Tuesday, July 17, 2018


IF a prostitute were mistaken for a politician, would he or she cry, “Foul”?

Or shrug off the slip as just hair-splitting?

The recent incident over a public official charged for misconduct stemmed when the official, a woman, verbally and physically assaulted hotel employees who mistook her for her male companion’s “escort”.

In the official’s own statements, the euphemism “escort” was replaced with the Cebuano slang for a sex worker, “pokpok”.

In street talk, the Cebuano word is often accompanied by or substituted with an index finger tapping a surface twice to mimic the sexual act of penetration.

While “escort” attempts to neutralize the negativity clinging to the world’s “oldest” profession, “pokpok” abandons the pretence. It is gutter talk, which, by treating the sex worker as an object to be penetrated, diminishes and degrades the person underneath the label.

In keeping with pejorative language, “pokpok” spares the customer, who completes the transaction. In the cultural superstructure, a line is drawn between the women deserving of respect and the rest.

I sensed this in the 1980s, when I was a young non-government worker traveling for the first time to Thailand with a co-worker. We were “escorting” a public school teacher, who wrote a prize-winning essay, to visit women’s groups in Bangkok and Chiang Mai.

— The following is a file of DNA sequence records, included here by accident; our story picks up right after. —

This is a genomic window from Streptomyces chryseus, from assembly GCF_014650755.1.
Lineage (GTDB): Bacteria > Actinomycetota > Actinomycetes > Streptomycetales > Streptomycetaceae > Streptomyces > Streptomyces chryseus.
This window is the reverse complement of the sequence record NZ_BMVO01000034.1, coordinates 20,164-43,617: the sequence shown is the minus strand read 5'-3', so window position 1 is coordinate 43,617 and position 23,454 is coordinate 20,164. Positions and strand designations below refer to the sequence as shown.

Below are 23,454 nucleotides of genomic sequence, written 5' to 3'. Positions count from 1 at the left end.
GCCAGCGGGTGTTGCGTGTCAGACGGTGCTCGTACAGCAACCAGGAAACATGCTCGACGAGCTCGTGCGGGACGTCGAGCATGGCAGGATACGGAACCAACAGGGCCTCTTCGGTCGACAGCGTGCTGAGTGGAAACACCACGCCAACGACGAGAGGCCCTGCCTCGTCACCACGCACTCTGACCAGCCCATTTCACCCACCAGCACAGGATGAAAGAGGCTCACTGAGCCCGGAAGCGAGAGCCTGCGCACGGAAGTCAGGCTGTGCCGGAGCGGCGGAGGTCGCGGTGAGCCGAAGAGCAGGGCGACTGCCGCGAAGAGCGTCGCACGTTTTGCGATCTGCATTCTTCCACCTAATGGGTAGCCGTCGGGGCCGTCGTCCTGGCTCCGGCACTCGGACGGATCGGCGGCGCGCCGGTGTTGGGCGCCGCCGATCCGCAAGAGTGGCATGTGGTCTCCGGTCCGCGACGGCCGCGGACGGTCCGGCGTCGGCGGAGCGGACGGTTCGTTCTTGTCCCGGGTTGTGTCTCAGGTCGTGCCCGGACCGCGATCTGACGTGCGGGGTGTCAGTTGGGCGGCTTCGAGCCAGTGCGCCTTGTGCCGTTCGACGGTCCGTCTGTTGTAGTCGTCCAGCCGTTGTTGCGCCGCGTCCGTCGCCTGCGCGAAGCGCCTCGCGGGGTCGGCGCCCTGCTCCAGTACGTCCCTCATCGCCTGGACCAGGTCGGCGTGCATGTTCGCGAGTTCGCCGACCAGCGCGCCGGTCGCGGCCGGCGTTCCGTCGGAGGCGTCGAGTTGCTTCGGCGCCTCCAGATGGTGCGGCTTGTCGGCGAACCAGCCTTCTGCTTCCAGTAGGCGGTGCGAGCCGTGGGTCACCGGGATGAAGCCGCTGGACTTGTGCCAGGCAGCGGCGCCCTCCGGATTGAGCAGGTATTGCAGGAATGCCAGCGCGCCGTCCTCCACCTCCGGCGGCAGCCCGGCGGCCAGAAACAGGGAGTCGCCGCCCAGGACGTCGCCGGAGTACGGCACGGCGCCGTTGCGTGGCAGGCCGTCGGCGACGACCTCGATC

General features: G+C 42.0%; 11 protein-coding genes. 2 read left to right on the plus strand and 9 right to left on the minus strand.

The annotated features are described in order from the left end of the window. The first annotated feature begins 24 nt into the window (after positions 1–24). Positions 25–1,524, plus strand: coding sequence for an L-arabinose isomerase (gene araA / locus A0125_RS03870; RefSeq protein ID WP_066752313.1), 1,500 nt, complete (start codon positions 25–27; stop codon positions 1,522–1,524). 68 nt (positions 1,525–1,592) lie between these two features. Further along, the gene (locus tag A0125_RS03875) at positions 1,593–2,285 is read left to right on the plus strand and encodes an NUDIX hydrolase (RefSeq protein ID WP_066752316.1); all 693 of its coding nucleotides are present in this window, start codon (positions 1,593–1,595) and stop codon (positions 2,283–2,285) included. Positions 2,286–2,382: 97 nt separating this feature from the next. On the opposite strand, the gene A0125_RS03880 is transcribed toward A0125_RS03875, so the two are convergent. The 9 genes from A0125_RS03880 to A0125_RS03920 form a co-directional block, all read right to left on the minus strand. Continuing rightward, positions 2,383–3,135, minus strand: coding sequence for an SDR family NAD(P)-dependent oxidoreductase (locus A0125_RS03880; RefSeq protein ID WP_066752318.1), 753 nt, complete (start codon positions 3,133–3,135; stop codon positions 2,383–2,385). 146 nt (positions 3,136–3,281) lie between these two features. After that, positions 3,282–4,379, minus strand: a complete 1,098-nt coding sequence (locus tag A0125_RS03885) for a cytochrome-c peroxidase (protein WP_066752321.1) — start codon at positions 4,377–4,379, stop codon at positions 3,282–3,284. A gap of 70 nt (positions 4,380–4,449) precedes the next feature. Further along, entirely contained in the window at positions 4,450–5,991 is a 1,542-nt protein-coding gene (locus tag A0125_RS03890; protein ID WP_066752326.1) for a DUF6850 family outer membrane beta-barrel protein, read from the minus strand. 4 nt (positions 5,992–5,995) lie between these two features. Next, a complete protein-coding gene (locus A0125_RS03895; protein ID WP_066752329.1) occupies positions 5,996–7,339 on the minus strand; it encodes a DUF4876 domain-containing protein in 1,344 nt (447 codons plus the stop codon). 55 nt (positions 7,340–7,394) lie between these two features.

My co-worker was delayed from boarding by immigration officials. Since they were grilling her in Filipino, I rushed to assist and got roped in the laser-focus of their speculations, which, while no word ever surfaced, centered on their suspicions that we were workers joining the international flesh trade.

In the business class of the plane, the European flight crew gave us the same skewed regard. My co-worker and I hardly resembled “painted ladies”. Traveling from our rural assignments, we were simply dressed, carrying only backpacks. Perhaps we looked naive, ideal for a market always in need of fresh meat.

In Bangkok and Chiang Mai, I realized that sex work was a far cry from the “Pretty Woman” fantasy spun by the escort played by Julia Roberts in the movie.